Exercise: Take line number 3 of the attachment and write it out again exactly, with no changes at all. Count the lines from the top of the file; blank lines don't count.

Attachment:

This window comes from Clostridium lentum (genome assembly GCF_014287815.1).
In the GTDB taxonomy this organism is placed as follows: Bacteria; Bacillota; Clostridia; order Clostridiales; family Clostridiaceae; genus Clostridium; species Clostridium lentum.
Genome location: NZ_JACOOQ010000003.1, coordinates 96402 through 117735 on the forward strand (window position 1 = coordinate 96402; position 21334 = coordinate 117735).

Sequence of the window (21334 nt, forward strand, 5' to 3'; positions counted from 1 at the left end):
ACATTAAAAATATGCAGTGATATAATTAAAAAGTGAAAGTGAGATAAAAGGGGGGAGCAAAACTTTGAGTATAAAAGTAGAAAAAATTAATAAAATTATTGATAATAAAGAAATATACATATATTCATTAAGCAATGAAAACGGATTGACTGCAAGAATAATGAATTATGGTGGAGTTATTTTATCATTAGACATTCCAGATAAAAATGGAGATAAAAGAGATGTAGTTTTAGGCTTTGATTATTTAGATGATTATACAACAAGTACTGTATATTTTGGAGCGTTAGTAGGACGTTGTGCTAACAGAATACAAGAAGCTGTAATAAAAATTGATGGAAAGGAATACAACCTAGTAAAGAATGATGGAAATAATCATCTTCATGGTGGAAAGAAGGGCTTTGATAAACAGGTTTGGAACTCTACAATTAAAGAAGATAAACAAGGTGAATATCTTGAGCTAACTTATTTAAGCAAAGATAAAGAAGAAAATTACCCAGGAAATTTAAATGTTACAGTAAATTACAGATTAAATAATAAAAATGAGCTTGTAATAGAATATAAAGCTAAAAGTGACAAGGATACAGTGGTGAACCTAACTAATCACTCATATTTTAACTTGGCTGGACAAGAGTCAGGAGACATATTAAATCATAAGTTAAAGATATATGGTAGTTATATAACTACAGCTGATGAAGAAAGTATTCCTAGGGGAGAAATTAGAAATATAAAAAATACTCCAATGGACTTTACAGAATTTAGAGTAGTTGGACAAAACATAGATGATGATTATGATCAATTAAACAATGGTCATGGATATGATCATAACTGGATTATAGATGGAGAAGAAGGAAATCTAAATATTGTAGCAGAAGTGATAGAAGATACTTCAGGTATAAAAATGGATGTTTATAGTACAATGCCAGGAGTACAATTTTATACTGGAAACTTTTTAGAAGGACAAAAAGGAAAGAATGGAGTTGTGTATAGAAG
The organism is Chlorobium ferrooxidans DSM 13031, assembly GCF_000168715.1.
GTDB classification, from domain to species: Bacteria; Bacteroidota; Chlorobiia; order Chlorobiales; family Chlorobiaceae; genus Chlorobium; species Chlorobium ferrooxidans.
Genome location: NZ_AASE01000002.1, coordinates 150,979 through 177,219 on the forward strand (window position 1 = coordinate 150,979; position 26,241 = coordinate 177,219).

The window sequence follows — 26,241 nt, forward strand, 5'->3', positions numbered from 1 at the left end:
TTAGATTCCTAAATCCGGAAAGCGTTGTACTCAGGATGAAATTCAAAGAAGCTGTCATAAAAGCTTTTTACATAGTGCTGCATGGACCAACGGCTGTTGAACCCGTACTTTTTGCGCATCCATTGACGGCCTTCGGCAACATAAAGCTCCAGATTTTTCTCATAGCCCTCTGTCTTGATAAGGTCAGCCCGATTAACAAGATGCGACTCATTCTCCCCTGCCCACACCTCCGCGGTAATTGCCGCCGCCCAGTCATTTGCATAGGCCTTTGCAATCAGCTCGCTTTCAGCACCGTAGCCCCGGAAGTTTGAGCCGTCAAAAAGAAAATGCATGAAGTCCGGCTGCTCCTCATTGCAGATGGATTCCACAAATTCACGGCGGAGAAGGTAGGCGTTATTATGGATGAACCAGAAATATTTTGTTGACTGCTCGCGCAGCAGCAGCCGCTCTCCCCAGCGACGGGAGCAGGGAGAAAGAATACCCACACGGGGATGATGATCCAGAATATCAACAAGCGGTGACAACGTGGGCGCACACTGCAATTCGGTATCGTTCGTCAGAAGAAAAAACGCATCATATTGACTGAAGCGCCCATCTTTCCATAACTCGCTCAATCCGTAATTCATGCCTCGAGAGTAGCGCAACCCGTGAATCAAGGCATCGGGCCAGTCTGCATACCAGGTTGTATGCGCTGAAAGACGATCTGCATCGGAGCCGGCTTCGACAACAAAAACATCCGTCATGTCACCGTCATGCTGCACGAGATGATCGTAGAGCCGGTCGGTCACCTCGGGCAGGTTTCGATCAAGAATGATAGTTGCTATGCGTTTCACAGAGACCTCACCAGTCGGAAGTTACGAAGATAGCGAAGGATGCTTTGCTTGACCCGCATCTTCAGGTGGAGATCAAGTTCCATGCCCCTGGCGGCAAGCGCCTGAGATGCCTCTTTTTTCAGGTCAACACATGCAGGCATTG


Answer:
Genome location: NZ_JACOOQ010000003.1, coordinates 96402 through 117735 on the forward strand (window position 1 = coordinate 96402; position 21334 = coordinate 117735).